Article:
So instead of smoothly going from 15/256 of the reference voltage to 16/256, we go through 14/256, 12/256, 8/256, 8/256, and 0 on the way to 16/256. That puts out a downward voltage spike.
Exercise: if the bits reset from most significant to least significant, what happens?
In reality, the bit resetting isn't necessarily in a specific order. There is thus a "jumping around" of the output potential for a brief period while settings are in transition.
C) Finite Amplifier Speed
Suppose you put a water glass under an open faucet. Eventually, the glass overflows. But it doesn't overflow instantaneously -- it has to fill up first. Similarly, when a potential changes on an amplifer input, there is a delay, then a transition time, before the output tracks the input. Thus, even after the glitches are gone, the output amplifier on the ladder network takes some time to respond to the changed setting. How long? If R in the various diagrams is ~ 10 kΩ and the amplifier input capacitance is 1 pF, RC = 10-8 s. After 50 ns, the amplifier has settled to with e-5 of its final value or 0.67%. That's 1 part in 148, or just a little better than 1 part in 27 = 1 part in 128. For a 10 bit converter, to settle to 1 part in 210 means waiting until enough RC time constants have passed to be within 1 part in 1024 or 0.0977%. That's about 7 RC time constants or 70 ns.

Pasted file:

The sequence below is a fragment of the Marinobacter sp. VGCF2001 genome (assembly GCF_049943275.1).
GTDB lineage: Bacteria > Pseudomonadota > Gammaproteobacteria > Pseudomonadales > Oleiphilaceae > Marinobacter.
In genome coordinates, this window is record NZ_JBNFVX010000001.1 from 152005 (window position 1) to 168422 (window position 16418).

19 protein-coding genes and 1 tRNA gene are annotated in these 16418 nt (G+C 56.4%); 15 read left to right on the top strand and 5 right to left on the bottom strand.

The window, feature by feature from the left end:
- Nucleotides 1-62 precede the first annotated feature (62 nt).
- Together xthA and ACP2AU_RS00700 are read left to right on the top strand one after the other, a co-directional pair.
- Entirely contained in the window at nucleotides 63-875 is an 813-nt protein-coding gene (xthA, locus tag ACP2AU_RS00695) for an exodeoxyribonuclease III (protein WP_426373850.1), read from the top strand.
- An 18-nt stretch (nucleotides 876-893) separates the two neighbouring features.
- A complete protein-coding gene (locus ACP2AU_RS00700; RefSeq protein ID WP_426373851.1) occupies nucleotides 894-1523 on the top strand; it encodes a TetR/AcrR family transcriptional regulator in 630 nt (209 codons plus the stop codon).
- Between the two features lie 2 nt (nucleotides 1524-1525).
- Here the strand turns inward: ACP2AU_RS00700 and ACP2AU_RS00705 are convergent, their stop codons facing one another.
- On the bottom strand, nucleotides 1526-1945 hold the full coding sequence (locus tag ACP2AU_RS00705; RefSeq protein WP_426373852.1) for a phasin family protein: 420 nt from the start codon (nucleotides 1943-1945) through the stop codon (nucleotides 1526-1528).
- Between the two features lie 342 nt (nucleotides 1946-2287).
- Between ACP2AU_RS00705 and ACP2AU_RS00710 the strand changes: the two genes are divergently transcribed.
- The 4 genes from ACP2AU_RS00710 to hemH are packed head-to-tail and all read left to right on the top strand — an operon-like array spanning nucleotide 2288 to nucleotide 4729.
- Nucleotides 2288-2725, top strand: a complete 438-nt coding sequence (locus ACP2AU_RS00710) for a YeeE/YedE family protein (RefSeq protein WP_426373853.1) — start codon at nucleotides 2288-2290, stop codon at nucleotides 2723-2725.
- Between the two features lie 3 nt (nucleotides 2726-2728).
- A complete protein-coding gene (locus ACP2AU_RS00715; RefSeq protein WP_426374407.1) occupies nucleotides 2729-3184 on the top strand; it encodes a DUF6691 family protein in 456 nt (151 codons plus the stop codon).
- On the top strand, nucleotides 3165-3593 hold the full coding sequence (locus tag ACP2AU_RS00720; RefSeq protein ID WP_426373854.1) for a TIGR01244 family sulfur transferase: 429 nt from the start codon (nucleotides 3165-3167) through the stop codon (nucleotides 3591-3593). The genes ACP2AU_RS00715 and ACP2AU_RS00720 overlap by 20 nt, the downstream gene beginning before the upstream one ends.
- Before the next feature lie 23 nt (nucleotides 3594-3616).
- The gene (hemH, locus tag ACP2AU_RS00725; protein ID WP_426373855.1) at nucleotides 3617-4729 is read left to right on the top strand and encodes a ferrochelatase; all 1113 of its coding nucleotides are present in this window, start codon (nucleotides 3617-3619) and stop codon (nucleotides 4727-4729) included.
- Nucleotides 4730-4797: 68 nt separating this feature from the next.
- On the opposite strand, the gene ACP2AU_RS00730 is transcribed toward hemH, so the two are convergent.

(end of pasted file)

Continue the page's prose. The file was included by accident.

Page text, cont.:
Exercise. How long must one wait for a 16 bit DAC to settle? Assume there are no glitches, only RC delays in the amplifer circuit with 10 kΩ and 1 pF.
In many instances, the actual stray capacitance is closer to 10 pF than 1 pF. If the amplifier is driving a coaxial cable, the cable has a capacitance of 4 pF/foot (12 pF/meter). That slows things down even more. Why not use smaller resistance? Then the current goes up together with power dissipation. Why not use smaller capacitance? Any pair of conductors has mutual capacitance, so there's a floor underneath the capacitance of the circuit.
The above argues for the RELATIVE error in jumping from one potential to another. What is the ABSOLUTE error? Let's consider two scenarios, both with a 16 bit straight binary DAC and with the same 10 kΩ resistor and 1 pF capacitance we've used in the previous exercise.
1) Big Jump. In the first scenario, a jump is made from 0 to 216-1 in a single step. We already know that in 110 ns, the DAC has settled within 1 least-significant bit (LSB) of the final value. But what voltage is that? Assume that the DAC has a range from 0 to 65535/65536 of 10.00000V. 1 LSB is then 1/65536 of 10.00000 V = 153 μV.
2) Little Jump. Suppose the setting is changed by only 1 count. Then the increment or decrement of the output is only 153 μV altogether. It will still take 110 ns to get within 1/65536 of the amount of the change, but can we detect that small a voltage? 1/65536 * 153 μV = 2.3 nV. In this case, how long it takes for the output to settle depends on the resolution of the measurement. If we can only measure 1 μV, then we, in effect, only have to wait to settle to 1 part in 153. But from above, that takes only 5 time constants or 50 ns. The bigger the jump, the longer it takes for the output to settle within our ability to detect change.